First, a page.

The JourneyThe Journey by Luke Eastwood
My rating: 5 of 5 stars

It has long been said that good things come in small packages, and this delightful 69 page volume is no exception. The Journey is a collection of wisdom that is relevant to anyone, on any spiritual or religious path; even an atheist would find reassurance here, I think.

Luke has split his volume into two halves; The Hidden Path, and Master and Pupil. The book is a combination of Luke’s own observations with quotes from religious or spiritual figureheads throughout the ages, and some proverbs and sayings.

The first section, The Hidden Path, tries to shed some light on where that path may be found. Luke’s own words lend clarity to quotes by riddlers such as Ghandi and Li Bai; not that they are nonsensical, but Luke has a way of taking the metaphor and making it relevant for our modern age. He explores different aspects of our society, from the way we view our own bodies, to the meaning of civilisation itself. One of my favourite thoughts is upon Atlantis; the idea that the sinking of Atlantis is a metaphor for the civilisations lost over the millennia; perfect.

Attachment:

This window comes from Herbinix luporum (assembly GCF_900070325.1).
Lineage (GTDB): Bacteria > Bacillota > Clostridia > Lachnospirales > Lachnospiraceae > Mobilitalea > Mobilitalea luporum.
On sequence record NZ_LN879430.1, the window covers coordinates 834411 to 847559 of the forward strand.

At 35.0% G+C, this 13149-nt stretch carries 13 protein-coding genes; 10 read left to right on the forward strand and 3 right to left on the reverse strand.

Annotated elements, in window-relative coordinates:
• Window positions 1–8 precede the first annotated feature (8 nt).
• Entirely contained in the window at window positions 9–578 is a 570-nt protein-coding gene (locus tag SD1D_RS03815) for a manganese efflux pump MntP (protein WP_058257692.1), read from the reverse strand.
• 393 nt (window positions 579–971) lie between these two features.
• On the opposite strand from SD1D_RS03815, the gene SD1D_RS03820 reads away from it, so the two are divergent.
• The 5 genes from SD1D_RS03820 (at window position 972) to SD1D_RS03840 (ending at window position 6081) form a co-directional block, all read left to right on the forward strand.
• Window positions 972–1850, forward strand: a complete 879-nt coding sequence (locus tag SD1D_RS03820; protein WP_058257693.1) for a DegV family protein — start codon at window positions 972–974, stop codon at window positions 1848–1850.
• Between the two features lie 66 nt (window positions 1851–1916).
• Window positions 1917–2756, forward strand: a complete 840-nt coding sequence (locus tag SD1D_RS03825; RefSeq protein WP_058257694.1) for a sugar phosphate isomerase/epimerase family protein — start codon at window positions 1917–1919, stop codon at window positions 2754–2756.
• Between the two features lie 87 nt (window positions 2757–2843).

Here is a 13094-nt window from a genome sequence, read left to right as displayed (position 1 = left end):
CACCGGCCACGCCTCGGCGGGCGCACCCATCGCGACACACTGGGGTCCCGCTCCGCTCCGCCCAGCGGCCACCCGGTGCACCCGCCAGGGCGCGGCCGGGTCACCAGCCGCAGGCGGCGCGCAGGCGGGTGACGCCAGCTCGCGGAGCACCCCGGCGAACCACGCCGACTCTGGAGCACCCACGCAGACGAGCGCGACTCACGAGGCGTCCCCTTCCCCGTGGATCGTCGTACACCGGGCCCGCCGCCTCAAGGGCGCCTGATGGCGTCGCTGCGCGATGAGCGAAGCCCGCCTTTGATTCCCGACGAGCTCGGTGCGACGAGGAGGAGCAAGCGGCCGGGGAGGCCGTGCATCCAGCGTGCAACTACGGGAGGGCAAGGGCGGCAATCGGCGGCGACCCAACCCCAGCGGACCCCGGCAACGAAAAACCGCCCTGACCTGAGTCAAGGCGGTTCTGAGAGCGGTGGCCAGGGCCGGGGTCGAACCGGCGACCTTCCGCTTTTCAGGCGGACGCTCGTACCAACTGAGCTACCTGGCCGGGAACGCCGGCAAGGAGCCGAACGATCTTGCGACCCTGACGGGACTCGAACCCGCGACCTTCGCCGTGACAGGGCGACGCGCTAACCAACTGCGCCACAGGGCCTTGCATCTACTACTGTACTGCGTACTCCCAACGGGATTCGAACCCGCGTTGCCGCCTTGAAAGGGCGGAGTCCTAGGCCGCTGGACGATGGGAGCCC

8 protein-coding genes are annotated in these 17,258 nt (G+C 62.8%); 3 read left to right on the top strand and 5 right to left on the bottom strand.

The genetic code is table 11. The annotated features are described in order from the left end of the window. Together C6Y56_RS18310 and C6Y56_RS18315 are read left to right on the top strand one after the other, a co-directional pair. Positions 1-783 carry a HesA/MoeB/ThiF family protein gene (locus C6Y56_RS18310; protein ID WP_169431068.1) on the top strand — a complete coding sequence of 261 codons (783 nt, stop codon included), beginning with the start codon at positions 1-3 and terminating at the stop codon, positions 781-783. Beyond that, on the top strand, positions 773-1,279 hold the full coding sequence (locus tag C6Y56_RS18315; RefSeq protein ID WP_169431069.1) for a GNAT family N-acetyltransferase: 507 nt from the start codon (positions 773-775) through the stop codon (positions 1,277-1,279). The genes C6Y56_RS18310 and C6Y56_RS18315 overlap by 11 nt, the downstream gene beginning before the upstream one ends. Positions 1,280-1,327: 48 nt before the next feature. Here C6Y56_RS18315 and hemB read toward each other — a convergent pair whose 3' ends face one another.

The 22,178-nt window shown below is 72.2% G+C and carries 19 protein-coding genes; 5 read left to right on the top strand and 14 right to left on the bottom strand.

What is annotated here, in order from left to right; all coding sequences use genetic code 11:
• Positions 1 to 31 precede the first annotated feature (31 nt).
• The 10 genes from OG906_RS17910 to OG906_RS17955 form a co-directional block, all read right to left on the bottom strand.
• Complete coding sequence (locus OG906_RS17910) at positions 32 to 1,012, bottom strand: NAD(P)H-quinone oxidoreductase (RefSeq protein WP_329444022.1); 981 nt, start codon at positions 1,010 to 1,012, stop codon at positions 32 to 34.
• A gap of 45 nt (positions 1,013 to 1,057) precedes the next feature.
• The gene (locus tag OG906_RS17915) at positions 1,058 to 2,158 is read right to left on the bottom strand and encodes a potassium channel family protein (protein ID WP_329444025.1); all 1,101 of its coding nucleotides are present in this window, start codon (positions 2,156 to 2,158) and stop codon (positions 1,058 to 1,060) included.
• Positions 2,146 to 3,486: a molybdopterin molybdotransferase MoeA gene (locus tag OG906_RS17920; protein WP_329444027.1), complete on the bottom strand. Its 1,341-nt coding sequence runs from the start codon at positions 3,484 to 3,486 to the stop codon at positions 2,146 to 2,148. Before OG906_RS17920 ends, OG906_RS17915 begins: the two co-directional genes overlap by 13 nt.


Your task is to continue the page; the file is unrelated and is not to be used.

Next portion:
In the second part of the book, Master and Pupil, it’s as if we have found the path, and now we need to think about what we do while we’re on it. Luke promotes the cycle of learning, from experienced elder to novice and on again as soon as the novice becomes the master. He speaks of ways to avoid indoctrination and why the supernatural may actually be, well, natural. There is talk of prayer and its power, opening one’s 3rd eye, and the futility of material possessions.
Each small section is like a tiny gem, the words gleaming out of the paper. The style is easy going while retaining a passion for the subject at hand. There is no judgement, no religious preference and no snobbery; this book is talking about the universe and everyone in it, and at the same time it is talking about just you, and you alone.

One of the Chinese proverbs he uses is

‘Teachers open the door, but you must enter by yourself.’

This book can certainly open doors, and I would heartily recommend that you enter.

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